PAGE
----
Vietnamese airline Bamboo Airways landed its first direct flight to Australia on Sunday morning ahead of a regular service launching next year.
The 787-9 Dreamliner, VN-A818 (msn 62735), departed Hanoi as QH9088 at 7:39pm on 5 September and landed the next morning in Melbourne at 7:57am.
Shortly after, it departed on a 10-hour repatriation flight back to Vietnam with nearly 300 Vietnamese citizens on-board, who had been studying or working in Australia.
Melbourne Airport’s chief of aviation, Shane O’Hare said, “We look forward to strengthening our relationship with the airline and enhancing our non-stop service to Vietnam on the Boeing 787-9 Dreamliner in 2021, including to Hanoi for the first time, which opens up critical trade, leisure and business opportunities for Victoria.”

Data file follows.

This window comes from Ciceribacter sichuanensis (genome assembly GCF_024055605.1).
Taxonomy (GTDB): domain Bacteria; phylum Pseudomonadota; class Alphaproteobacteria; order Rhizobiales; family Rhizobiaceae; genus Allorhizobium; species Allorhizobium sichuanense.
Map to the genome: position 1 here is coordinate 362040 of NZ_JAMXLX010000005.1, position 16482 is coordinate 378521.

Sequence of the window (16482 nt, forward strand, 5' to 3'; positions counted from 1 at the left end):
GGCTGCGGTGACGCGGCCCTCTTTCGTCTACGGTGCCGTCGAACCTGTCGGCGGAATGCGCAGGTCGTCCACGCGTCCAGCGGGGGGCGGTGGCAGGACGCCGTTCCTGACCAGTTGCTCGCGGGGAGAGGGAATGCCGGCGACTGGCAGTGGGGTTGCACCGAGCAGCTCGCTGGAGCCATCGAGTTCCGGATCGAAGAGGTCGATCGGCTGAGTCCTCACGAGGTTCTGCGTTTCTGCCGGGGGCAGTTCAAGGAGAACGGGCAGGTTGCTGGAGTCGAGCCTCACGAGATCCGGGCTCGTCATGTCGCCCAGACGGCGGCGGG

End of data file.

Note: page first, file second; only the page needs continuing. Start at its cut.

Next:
Bamboo Airways deputy general director Nguyen Ngoc Trong said the flight would serve as “an important step to accumulate practical flight experience and help the business develop a regular direct route into operation in 2021”.
Melbourne Airport is still not accepting flights carrying Australian citizens, as the city has paused its hotel quarantine system in the light the second wave of coronavirus cases.
On Monday, Australian Aviation reported that the chief executive of Melbourne Airport suggested Australia shouldn’t wait for a vaccine to open its international borders.
Lyell Strambi said in previously unreported comments that the country must “plan to live sustainably with the virus”.
“We cannot be sure when or if a vaccine will be available,” said Strambi. “We can’t even be sure how many among our community will access it once it arrives. It’s hardly a foundation for economic recovery.”
His comments jar with those made hours later by acting Immigration Minister Alan Tudge, who appeared to suggest Australian borders may only open to the world when a vaccine becomes “globally available”.